Case Histories (Real-World Solutions)
More Color Means More Flexibility in Learning
More color and better IAQ were two of the benefits Interface
offered designers at the Fred and Sara Machetanz Elementary School.
The Fred and Sara
Machetanz Elementary School
in Wasilla was the first school
in Alaska to receive the U.S. Green Building
Council’s LEED Certification, earning
silver. Backed by that honor, the school,
located in a former gravel pit and named
after a prominent Alaskan painter and
his wife, has emerged as a pioneer for
sustainability in the Matanuska Susitna
Brought in by Anchorage-based
architectural firm McCool Carlson Green,
Interior Designer Cathy Kerr made sure
Interface was a component in the journey.
High-recycled content products contributed
to the more than 30 percent total
recycled content needed for the building
to achieve its LEED certification. Plus,
Interface products help maintain an
increased indoor air quality in the school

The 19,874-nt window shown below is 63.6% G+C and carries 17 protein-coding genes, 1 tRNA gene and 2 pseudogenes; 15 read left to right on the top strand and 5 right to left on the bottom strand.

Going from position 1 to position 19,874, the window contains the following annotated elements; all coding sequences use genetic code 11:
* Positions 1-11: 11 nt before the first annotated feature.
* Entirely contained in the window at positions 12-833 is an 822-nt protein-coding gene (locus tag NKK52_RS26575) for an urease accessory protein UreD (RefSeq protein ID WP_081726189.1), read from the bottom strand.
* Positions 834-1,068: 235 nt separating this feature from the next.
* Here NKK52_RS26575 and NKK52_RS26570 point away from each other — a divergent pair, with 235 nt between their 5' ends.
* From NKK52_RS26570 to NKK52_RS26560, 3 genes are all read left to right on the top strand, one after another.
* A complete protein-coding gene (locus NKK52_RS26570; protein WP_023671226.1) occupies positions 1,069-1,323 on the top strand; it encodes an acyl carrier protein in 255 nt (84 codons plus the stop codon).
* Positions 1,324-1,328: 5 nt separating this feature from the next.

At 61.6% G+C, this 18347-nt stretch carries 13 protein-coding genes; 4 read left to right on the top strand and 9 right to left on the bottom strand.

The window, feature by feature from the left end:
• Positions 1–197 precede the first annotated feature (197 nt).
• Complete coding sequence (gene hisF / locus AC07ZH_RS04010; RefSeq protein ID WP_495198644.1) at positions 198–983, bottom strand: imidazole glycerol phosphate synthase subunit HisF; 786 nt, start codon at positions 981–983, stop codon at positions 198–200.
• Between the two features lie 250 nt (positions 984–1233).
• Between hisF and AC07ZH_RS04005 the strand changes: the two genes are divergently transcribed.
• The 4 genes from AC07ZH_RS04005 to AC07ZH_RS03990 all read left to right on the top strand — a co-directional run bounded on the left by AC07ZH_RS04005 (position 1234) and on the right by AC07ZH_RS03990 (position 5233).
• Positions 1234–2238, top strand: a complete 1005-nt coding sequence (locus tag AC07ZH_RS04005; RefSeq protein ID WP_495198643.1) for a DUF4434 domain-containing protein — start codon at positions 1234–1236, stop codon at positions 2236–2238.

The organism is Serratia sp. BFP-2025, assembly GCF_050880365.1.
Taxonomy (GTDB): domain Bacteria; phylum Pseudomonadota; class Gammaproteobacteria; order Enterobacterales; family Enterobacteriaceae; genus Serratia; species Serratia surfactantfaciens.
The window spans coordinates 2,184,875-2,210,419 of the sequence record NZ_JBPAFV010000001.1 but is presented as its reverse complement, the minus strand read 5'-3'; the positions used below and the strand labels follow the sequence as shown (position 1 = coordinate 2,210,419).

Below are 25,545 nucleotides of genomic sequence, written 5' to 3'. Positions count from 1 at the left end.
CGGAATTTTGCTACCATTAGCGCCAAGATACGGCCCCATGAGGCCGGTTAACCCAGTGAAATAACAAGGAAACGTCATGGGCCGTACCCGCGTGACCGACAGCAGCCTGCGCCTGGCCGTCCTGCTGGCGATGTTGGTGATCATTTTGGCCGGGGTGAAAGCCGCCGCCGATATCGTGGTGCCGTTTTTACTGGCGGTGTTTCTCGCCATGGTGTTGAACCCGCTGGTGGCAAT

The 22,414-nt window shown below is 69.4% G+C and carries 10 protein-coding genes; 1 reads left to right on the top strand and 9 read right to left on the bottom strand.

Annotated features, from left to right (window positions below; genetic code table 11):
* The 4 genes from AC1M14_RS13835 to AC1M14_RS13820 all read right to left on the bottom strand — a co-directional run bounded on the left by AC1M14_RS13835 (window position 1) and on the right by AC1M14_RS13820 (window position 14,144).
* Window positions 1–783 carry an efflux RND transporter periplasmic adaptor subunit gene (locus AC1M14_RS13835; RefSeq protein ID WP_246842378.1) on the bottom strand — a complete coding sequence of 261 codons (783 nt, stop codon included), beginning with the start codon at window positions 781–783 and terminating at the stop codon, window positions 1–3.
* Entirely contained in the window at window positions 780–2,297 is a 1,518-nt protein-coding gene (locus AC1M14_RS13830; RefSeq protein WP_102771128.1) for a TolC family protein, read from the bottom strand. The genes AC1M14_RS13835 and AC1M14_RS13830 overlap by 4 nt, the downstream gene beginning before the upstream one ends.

since tiles install —with no glue and meet
the highest standards for indoor air quality.
And then there’s the aesthetics. Kerr
carefully selected bold color combinations
to contrast against Alaska’s monochromatic
winter landscape while creating a
stimulating learning environment.
According to Kerr, there’s some science
behind the color scheme at this award
winning elementary school. “I designed the
interior of the school so that we used colors
from all the segments of the color wheel,”
she says. “We know that people respond
better in a full color spectrum environment.
Students learn more with color in
their environment as opposed to white
everywhere. So with that in mind I went
searching for the perfect carpet tile to do
that, and I found Interface.”
The result was an all around win, says
Mat-Su Borough Facilities Manager Don
Carney. “We liked the design so much that
we’re going to build two more using that as
This article originally appeared in the April 2016 issue of School Planning & Management.